New German Law Can Lead To Millions In Fine For Facebook & Twitter For Not Deleting Hate Speech

New German Law Can Lead To Millions In Fine For Facebook & Twitter For Not Deleting Hate Speech

A new law has been passed in Germany, under which social networking sites like Facebook and Twitter may be liable for huge fines if hate speech and other such illegal material is not removed promptly.

From Jan. 1, the Network Enforcement Act (known commonly as the NetzGD) will require social networking sites having over 2 million users  to remove illegal content within 24 hours . The period is extendible to 7 days in some special cases. Failing to do so can result in the networks facing fines as large at $60 million.

The German law bans any form of hate speech, material encouraging violence, or spreading propaganda  .

The law, which was passed in July last year will however not apply to messaging applications.

Social Media Platforms Criticised For Not Controlling Harassment And Fake News

Facebook and Twitter have particularly come under fire for failure to stop harassment and the spread of fake news through their platforms. According to a recent investigation by ProPublica Facebook’s policy for enforcing their prescribed code of conduct was uneven at best.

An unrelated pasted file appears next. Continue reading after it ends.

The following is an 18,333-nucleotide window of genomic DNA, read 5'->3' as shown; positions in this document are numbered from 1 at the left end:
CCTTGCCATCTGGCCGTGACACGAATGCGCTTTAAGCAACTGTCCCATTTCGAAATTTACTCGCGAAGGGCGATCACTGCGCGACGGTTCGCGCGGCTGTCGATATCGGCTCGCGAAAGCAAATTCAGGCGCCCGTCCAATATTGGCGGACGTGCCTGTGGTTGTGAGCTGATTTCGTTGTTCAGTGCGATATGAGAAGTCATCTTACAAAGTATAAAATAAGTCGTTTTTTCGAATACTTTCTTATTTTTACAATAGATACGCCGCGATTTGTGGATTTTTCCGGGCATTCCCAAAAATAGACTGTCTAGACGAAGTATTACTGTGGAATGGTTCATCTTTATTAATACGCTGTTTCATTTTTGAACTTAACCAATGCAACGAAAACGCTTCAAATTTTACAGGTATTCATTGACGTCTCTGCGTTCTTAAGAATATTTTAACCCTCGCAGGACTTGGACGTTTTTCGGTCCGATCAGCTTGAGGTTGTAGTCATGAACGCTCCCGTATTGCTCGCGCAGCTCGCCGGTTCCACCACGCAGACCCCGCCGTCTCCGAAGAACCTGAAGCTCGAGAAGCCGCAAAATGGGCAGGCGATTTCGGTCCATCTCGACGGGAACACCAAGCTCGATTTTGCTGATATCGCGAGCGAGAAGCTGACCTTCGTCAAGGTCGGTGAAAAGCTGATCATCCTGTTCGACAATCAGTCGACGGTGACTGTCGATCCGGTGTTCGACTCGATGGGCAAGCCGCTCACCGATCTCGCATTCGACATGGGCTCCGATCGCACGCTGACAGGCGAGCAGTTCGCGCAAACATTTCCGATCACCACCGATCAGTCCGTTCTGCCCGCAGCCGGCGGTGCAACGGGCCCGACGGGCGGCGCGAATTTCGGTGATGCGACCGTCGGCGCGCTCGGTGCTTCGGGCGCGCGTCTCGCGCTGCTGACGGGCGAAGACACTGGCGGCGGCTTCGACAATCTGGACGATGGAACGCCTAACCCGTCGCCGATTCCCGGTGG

A spokesperson for Facebook noted the social media company shared “the goal of the German government to fight hate-speech” and stated that it was making ” great progress in the removal of illegal content.”

Facebook Launches New Process

A statement released by Facebook has stated that it had established a reporting process separate from the existing Community Standards reporting in order to comply with NetzDG.

It noted that by introducing this process, the company aims to  “be transparent and make it possible for all people — regardless of whether they are registered on our platform or not — to report content”  as per the NetzDG.

Twitter recently released its new anti-abuse guidelines and has initiated the removal of their blue verification check marks from the accounts of white supremacist users.

In November last year, YouTube (owned by Google), started removing videos uploaded by extremists, even if these videos were not depicting violence or hate speech.

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